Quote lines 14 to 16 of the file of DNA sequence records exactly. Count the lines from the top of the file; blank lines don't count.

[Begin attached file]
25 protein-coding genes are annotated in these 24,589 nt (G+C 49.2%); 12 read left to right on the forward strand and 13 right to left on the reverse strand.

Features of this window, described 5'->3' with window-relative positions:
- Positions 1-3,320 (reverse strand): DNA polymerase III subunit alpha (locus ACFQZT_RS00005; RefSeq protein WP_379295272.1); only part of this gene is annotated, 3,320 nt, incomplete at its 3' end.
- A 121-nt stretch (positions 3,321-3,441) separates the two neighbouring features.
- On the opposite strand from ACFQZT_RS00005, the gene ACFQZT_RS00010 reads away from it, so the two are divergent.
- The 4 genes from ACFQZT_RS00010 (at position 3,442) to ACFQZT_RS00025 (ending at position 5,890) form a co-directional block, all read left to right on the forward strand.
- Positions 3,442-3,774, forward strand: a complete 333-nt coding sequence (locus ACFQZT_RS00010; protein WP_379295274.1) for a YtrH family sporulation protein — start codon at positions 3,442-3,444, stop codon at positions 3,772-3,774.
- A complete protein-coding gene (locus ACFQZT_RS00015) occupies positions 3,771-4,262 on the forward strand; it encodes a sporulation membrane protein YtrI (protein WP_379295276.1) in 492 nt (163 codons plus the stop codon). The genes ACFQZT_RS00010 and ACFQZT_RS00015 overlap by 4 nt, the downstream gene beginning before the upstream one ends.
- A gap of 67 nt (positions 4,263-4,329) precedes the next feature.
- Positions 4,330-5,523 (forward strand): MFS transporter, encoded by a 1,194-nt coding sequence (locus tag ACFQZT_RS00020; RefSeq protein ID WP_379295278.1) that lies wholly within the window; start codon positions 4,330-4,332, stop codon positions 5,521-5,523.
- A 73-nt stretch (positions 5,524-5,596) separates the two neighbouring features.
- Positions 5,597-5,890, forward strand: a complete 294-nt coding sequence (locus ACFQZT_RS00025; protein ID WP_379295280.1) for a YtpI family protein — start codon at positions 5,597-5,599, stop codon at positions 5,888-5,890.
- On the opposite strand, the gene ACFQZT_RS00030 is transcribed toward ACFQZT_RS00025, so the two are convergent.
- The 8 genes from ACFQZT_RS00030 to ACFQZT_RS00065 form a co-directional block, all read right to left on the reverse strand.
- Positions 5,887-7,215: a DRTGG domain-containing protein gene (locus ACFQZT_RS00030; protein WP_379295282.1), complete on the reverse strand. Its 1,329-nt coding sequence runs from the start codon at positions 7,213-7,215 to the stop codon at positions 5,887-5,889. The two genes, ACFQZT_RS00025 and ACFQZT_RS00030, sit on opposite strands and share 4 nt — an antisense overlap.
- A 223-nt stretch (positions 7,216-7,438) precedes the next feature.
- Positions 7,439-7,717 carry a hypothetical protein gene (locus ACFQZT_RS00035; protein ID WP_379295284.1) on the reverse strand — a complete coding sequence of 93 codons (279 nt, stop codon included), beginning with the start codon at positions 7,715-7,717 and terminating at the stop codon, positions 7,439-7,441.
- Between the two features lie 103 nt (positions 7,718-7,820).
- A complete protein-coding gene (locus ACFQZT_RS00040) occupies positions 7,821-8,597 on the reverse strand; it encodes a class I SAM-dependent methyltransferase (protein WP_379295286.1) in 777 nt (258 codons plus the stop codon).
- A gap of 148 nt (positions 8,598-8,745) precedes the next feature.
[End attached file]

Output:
- The 8 genes from ACFQZT_RS00030 to ACFQZT_RS00065 form a co-directional block, all read right to left on the reverse strand.
- Positions 5,887-7,215: a DRTGG domain-containing protein gene (locus ACFQZT_RS00030; protein WP_379295282.1), complete on the reverse strand. Its 1,329-nt coding sequence runs from the start codon at positions 7,213-7,215 to the stop codon at positions 5,887-5,889. The two genes, ACFQZT_RS00025 and ACFQZT_RS00030, sit on opposite strands and share 4 nt — an antisense overlap.
- A 223-nt stretch (positions 7,216-7,438) precedes the next feature.